RALEIGH — The daughter of Wake County Sheriff Donnie Harrison is in trouble with the law again. Raleigh police charged her with driving while impaired earlier this month after her car got stuck in the mud along Interstate 440.
Police charged Paula Gail Harrison, 46, of Garner with one count each of driving while impaired and possession of a prescription medication. They also charged Harrison with an open container violation after discovering a unsealed container of alcohol on the front passenger seat of her Toyota sedan, and with resisting arrest, police spokesman Jim Sughrue said.
Just before 1:30 a.m. on Feb. 3, Raleigh police responded to reports of a car stuck in the mud on I-440 near the Poole Road exit. An officer checked to make sure the stranded motorist was not injured.
“She was not,” Sughrue said. “But the officer did determine there were indications of impairment.”
Police transported Harrison to the Wake County jail, where she was released later that morning, a jail spokesman said.
Sheriff Harrison issued a statement this week after his daughter’s arrest was made public.
“While this is an embarrassing incident for her and me, I love my daughter and will support her to the extent any other father would stand behind their child,” the statement said. “However, I have confidence in the Criminal Justice System and intend to let it function without any interference on my part. I do not plan to make any further comment on this situation until the case is completely adjudicated.”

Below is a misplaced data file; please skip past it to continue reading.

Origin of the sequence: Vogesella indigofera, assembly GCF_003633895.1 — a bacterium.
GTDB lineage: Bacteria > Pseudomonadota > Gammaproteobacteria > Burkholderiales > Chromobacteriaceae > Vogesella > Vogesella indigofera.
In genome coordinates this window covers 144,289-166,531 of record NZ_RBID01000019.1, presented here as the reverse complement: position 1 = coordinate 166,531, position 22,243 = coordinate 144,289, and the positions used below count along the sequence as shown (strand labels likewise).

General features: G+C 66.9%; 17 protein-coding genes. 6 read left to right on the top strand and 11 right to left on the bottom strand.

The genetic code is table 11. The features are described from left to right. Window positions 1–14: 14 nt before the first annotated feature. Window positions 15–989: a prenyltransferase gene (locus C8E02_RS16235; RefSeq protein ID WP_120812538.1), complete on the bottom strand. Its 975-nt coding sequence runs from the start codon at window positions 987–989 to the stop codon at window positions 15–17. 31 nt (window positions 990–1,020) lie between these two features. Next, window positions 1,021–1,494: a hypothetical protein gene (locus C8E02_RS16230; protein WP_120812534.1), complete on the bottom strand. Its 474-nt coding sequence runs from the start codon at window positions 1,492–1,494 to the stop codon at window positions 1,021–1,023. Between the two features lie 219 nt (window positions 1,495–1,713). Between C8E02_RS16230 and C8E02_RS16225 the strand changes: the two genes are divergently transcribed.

Paula Harrison first came to the public’s attention in May 2010 when Johnston County deputies charged her with possessing prescription medications that a 17-year-old boy from Clayton had stolen from his father. Investigators say Paula Harrison got 41 Oxycodone pills and three Hydrocodone pills from two teenage boys and delivered the pills to another person.
In January 2011, she pleaded guilty to two felony counts of attempted trafficking in opium or heroin. She also signed an agreement that prohibited her from using illegal drugs. Less than a year later, she was back in court after prosecutors found that she had failed drug tests in the months of April, May, June, August, September and October of 2011.
But in December 2012, Superior Court Judge Frank Floyd found that Harrison did not use illicit drugs and had valid medical prescriptions. Johnston County District Attorney Susan Doyle and Harrison’s attorneys, Leo Daughtry and James Williams of Smithfield, all agreed that she has been taking prescribed medication for chronic pain.
Williams said that Harrison has had eight major operations since the age of 21 to treat ongoing accumulations of a fungal infection in her inner ear. Daughtry said Harrison’s treatment plan included opiate-based medications.
Doyle said Thursday that Harrison will not face jail time for her latest arrest because her probationary period for the felony drug convictions expired more than a year ago. Doyle said she was surprised to hear of Harrison’s arrest.
“I hope she gets all these troubles worked out because she has some problems, apparently,” she said.